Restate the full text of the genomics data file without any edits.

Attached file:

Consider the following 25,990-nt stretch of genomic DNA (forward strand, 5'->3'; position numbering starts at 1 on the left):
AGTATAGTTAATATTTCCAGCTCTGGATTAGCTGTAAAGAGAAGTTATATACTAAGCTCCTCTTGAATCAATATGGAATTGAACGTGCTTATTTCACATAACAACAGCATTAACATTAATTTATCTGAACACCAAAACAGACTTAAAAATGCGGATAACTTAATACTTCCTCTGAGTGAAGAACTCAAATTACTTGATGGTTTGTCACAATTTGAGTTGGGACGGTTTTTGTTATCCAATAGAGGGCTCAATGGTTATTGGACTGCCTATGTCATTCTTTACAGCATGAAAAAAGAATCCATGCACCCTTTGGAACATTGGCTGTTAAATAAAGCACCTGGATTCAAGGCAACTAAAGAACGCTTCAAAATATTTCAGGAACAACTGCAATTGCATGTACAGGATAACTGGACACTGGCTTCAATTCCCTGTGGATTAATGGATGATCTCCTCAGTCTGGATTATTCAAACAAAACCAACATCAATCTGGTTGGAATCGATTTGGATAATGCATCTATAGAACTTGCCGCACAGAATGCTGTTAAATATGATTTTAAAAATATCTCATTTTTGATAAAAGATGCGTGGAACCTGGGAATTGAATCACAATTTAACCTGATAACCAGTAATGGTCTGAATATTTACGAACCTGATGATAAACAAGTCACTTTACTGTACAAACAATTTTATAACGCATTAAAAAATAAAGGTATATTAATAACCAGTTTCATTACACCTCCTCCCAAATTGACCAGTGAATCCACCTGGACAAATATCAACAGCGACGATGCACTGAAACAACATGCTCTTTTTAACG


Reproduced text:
Consider the following 25,990-nt stretch of genomic DNA (forward strand, 5'->3'; position numbering starts at 1 on the left):
AGTATAGTTAATATTTCCAGCTCTGGATTAGCTGTAAAGAGAAGTTATATACTAAGCTCCTCTTGAATCAATATGGAATTGAACGTGCTTATTTCACATAACAACAGCATTAACATTAATTTATCTGAACACCAAAACAGACTTAAAAATGCGGATAACTTAATACTTCCTCTGAGTGAAGAACTCAAATTACTTGATGGTTTGTCACAATTTGAGTTGGGACGGTTTTTGTTATCCAATAGAGGGCTCAATGGTTATTGGACTGCCTATGTCATTCTTTACAGCATGAAAAAAGAATCCATGCACCCTTTGGAACATTGGCTGTTAAATAAAGCACCTGGATTCAAGGCAACTAAAGAACGCTTCAAAATATTTCAGGAACAACTGCAATTGCATGTACAGGATAACTGGACACTGGCTTCAATTCCCTGTGGATTAATGGATGATCTCCTCAGTCTGGATTATTCAAACAAAACCAACATCAATCTGGTTGGAATCGATTTGGATAATGCATCTATAGAACTTGCCGCACAGAATGCTGTTAAATATGATTTTAAAAATATCTCATTTTTGATAAAAGATGCGTGGAACCTGGGAATTGAATCACAATTTAACCTGATAACCAGTAATGGTCTGAATATTTACGAACCTGATGATAAACAAGTCACTTTACTGTACAAACAATTTTATAACGCATTAAAAAATAAAGGTATATTAATAACCAGTTTCATTACACCTCCTCCCAAATTGACCAGTGAATCCACCTGGACAAATATCAACAGCGACGATGCACTGAAACAACATGCTCTTTTTAACG